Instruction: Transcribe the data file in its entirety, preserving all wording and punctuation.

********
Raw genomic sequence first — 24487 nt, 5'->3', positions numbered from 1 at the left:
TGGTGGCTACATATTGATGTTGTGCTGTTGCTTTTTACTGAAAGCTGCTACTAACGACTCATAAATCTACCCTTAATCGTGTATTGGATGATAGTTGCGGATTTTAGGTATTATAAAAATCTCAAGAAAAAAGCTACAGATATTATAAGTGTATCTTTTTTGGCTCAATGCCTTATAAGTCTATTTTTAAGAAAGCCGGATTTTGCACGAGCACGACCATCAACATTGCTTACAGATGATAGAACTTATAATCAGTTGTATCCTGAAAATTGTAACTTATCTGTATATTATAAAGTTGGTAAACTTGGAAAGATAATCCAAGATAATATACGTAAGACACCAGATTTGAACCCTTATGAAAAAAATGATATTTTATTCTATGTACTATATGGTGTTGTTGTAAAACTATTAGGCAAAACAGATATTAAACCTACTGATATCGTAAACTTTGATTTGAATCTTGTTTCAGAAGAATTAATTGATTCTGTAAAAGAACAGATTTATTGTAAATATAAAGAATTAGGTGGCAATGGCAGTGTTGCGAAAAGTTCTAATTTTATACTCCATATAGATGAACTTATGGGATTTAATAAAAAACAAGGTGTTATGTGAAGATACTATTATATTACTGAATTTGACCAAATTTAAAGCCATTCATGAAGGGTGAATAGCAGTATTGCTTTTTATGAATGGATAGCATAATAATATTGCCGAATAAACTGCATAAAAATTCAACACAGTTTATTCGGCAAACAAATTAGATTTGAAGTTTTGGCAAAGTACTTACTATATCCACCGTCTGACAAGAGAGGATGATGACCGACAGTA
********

Raw genomic sequence first — 24487 nt, 5'->3', positions numbered from 1 at the left:
TGGTGGCTACATATTGATGTTGTGCTGTTGCTTTTTACTGAAAGCTGCTACTAACGACTCATAAATCTACCCTTAATCGTGTATTGGATGATAGTTGCGGATTTTAGGTATTATAAAAATCTCAAGAAAAAAGCTACAGATATTATAAGTGTATCTTTTTTGGCTCAATGCCTTATAAGTCTATTTTTAAGAAAGCCGGATTTTGCACGAGCACGACCATCAACATTGCTTACAGATGATAGAACTTATAATCAGTTGTATCCTGAAAATTGTAACTTATCTGTATATTATAAAGTTGGTAAACTTGGAAAGATAATCCAAGATAATATACGTAAGACACCAGATTTGAACCCTTATGAAAAAAATGATATTTTATTCTATGTACTATATGGTGTTGTTGTAAAACTATTAGGCAAAACAGATATTAAACCTACTGATATCGTAAACTTTGATTTGAATCTTGTTTCAGAAGAATTAATTGATTCTGTAAAAGAACAGATTTATTGTAAATATAAAGAATTAGGTGGCAATGGCAGTGTTGCGAAAAGTTCTAATTTTATACTCCATATAGATGAACTTATGGGATTTAATAAAAAACAAGGTGTTATGTGAAGATACTATTATATTACTGAATTTGACCAAATTTAAAGCCATTCATGAAGGGTGAATAGCAGTATTGCTTTTTATGAATGGATAGCATAATAATATTGCCGAATAAACTGCATAAAAATTCAACACAGTTTATTCGGCAAACAAATTAGATTTGAAGTTTTGGCAAAGTACTTACTATATCCACCGTCTGACAAGAGAGGATGATGACCGACAGTA